The distribution of stands can be seen to spread out out further as time progressed and there were an increasing number of places where people could get a ‘cab’. The Bye Law Committee presented lists of appointed stands to meetings of the Street Commissioners along with memorials from members of the public who had requested a new stand to be appointed near their residence, or otherwise, the removal of one. These requests were always considered and often granted. The following appointed stands were presented at a meeting on February 1st, 1836 the committee appointed 63 stands: 13 on New Street, 6 on Paradise Street, 7 on Ann Street, 4 on Temple Row, 4 on Colmore Row, 6 on Broad Street, 3 on Islington Row, 2 on Sand Pits, 2 on Great Hampton Street “near Hills, at the trees”, 4 on Bristol Street, 2 on Bromsgrove Street, 4 on Digbeth, 2 at Five Ways, 1 on Camp Hill,  1 near the Highgate Turnpike and 3 at Dale End. [MS 2818/1/6]

Incorporation in 1838 also meant an extension of the town’s boundary, although the Street Commissioner’s had no legal jurisdiction or responsibility for those areas requests for stands were generally granted and, among the minutes from a meeting in May of 1840, in excess of 100 stands are listed. The distribution of these is interesting, giving an insight into the parts of Birmingham people frequented in the course of their daily activities. So while the list is extensive, I think it’s worthy of inclusion to demonstrate how the ‘mundane’ can be used as evidence of just how rapidly change took hold of Birmingham during the 1830s and 1840s. There was also clearly more demand for transportation outside public houses!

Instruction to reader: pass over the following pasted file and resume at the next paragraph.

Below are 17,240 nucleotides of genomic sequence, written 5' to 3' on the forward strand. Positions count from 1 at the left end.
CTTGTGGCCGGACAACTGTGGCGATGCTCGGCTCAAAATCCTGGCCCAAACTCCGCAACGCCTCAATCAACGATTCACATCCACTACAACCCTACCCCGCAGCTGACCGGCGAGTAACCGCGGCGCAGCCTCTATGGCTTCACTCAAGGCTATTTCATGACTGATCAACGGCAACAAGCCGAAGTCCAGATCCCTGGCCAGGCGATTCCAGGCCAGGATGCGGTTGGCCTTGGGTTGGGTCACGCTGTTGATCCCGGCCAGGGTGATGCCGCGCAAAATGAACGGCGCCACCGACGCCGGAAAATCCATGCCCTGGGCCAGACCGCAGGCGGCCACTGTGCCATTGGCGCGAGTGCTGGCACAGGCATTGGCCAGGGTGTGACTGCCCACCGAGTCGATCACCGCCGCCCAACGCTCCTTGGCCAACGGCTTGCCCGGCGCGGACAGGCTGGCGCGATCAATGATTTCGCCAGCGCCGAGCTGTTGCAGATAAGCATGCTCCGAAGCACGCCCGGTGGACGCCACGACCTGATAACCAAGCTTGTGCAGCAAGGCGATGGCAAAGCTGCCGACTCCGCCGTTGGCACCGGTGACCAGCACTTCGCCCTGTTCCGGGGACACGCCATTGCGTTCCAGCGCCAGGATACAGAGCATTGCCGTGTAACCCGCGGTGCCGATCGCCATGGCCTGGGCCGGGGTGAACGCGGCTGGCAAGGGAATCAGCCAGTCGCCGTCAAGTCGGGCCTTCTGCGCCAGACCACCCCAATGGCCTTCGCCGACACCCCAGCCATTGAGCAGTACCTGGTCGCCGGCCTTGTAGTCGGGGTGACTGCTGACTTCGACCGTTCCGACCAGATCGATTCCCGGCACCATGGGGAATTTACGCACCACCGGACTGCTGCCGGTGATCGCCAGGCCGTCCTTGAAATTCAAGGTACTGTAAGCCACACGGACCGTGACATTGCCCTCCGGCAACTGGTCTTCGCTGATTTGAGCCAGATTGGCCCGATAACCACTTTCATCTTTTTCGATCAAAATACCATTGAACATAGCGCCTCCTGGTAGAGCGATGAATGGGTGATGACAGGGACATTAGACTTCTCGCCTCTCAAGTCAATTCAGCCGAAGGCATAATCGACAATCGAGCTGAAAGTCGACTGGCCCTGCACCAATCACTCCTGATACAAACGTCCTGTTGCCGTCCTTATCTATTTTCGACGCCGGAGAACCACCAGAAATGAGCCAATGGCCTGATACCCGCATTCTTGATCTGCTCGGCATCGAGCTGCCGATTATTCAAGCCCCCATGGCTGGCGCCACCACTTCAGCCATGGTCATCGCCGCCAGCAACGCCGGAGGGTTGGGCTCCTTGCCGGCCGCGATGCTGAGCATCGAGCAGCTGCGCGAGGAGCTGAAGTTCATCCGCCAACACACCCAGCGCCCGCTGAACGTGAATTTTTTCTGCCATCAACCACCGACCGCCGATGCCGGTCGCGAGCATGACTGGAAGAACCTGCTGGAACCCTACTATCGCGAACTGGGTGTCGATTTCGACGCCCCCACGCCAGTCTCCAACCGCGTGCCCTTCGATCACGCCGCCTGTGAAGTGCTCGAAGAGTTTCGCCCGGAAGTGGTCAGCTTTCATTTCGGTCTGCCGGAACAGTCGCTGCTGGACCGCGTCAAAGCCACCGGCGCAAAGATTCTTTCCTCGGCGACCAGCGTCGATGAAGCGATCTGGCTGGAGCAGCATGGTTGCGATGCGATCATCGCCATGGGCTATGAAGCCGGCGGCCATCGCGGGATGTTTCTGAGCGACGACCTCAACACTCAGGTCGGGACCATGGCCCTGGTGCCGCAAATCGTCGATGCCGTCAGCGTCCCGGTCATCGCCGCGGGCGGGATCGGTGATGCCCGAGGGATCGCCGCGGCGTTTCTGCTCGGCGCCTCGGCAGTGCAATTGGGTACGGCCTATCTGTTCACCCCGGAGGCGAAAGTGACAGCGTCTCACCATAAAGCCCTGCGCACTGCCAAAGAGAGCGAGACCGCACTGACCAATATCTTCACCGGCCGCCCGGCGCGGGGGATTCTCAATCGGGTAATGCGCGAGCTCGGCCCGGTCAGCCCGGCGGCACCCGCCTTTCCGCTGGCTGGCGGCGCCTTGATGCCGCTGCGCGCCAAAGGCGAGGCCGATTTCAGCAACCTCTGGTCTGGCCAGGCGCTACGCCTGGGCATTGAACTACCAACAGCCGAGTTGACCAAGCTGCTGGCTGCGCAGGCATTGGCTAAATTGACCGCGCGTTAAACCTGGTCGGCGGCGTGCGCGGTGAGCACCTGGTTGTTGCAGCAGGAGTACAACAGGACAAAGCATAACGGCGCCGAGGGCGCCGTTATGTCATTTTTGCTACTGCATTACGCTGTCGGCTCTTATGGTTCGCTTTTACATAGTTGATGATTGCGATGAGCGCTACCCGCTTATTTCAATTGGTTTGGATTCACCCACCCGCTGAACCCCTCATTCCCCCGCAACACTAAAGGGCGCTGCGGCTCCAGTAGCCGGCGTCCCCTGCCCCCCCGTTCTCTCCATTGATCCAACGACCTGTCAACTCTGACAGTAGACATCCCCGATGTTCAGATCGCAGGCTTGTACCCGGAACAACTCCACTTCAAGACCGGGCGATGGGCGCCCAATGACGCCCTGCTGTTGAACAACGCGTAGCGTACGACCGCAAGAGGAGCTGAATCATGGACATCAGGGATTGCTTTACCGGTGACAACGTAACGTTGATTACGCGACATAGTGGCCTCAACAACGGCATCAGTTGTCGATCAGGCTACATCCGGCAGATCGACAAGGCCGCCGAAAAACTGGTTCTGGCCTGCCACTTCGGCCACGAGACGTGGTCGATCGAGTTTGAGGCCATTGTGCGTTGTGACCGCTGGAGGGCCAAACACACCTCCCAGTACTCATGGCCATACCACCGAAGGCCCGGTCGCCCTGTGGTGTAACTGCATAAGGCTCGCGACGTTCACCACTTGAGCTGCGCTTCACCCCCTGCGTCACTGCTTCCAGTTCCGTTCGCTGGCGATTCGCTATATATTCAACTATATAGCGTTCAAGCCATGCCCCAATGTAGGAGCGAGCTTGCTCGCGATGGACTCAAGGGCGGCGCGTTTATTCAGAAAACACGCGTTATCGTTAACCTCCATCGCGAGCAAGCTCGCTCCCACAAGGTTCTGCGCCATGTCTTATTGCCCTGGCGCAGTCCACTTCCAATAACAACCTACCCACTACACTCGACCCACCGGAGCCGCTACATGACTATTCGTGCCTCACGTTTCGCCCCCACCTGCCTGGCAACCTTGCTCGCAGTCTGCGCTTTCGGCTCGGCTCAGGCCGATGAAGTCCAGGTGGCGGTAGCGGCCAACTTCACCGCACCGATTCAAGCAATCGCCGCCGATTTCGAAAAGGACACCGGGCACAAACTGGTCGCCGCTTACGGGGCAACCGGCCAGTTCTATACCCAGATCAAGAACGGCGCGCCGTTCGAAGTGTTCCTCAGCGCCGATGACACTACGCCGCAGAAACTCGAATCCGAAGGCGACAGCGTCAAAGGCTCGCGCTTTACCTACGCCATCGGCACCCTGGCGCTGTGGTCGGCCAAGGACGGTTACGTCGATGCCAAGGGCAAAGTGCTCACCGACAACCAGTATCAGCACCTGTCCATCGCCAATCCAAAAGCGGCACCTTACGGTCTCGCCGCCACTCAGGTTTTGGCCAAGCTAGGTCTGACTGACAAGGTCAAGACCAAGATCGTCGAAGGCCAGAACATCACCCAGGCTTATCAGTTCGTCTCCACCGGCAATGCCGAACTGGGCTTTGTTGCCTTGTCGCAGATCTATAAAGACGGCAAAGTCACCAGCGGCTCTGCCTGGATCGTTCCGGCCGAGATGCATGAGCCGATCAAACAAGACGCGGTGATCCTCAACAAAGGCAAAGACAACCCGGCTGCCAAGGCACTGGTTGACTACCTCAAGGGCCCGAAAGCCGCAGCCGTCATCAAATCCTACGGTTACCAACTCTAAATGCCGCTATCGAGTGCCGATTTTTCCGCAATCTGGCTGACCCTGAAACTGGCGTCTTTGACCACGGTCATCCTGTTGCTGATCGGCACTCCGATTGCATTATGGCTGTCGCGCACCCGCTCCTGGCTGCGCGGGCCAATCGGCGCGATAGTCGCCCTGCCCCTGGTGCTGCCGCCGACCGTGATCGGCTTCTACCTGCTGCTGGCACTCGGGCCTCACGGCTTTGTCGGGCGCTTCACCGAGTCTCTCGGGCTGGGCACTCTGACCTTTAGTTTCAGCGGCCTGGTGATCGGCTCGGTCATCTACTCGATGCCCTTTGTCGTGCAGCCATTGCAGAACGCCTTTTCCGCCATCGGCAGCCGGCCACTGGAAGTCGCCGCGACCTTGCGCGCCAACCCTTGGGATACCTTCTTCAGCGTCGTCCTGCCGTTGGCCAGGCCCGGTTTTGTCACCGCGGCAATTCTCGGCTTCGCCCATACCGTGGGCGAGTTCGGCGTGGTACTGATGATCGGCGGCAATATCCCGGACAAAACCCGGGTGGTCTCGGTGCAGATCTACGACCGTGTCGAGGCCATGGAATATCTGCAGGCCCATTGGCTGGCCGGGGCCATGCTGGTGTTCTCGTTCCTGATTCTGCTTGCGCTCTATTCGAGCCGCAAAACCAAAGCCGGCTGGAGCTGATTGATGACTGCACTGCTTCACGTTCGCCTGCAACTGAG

This list is from MS 2818/1/7  

New Street, 3 between the Hen and Chickens Hotel and the principal entrance to the Free School, a space of 6 yards to be left opposite that entrance on which no coach or car is to stand.

A further 3 on New Street, between the above entrance and Peck Lane

4 between Peck Lane and King Street

4 between the Post Office and Christ Church, but no coach or car is to stand within ten yards of the bottom of Bennett’s Hill, nor opposite the New Royal Hotel or the Society of Arts

4 in the middle of Ann Street opposite Christ Church – 3 of these at the bottom of the street

2 on Colmore Row, at the gate near the Blue Coat School, one on either side of the gate at the end of Church Street

4 on Temple Row, opposite the office of the Mining Company close to the church-yard wall

3 on Newhall Street, in the middle of the upper part of the street opposite the Mechanic’s Institute

Broad Street – 3 between King Edward’s Place and the Canal Bridge; 3 at the north side of the road, near the Five Ways turnpike

3 on Islington Row between Williams Street and the Five Ways Gate

Five Ways – 2 on the north side of the road on the Edgbaston side of the Five Ways Gate

4 at Sand Pits, between The Parade and Camden St

6 on Great Hampton Street – 3 near Tookey’s, at the trees and 3 near the end of Livery Street

2 on the eastern side of Bristol Street, near the top of Bromsgrove street and 2 on the opposite side of the road

2 opposite the Sun Public House

2 on the Bristol Road, beyond the corner of Wellington Road

2 near to the corner of Sir Harry’s Lane

2 on Bromsgrove Street, opposite the Dolphin Inn

At Smithfield – 2 on the eastern side of Jamaica Row at the northern end of the market

At Digbeth – 3 by the side of the churchyard, near the end of St. Martin’s Lane and 4 near the end of Rea Street

Bordesley – 3 opposite the Sheep Public House, Camp Hill and 2 opposite the Coach and Horses

Highgate – 1 near the turnpike

Dale End – 1 opposite the engine and 3 on the left hand side from High Street near the pump

4 opposite St. Peter’s church

4 on Whittall Street, 2 on each side of the chapel yard gate and close to the footpath against the chapel wall

6 on Cardigan Street

6 on Howe Street

2 on Belmont Row, opposite the Queen’s Arms

2 on Holt Street, at the corner near the end of Great Brooke Street and Ashted Row

Bloomsbury – 2 opposite the Grand Junction Public House

Soho Hill, Handsworth – 2 at the end of Hampstead Row

Hockley – 2 opposite the Grand Turk near the corner of Hunter’s Lane

3 on Aston Street, opposite The Swan with Two Necks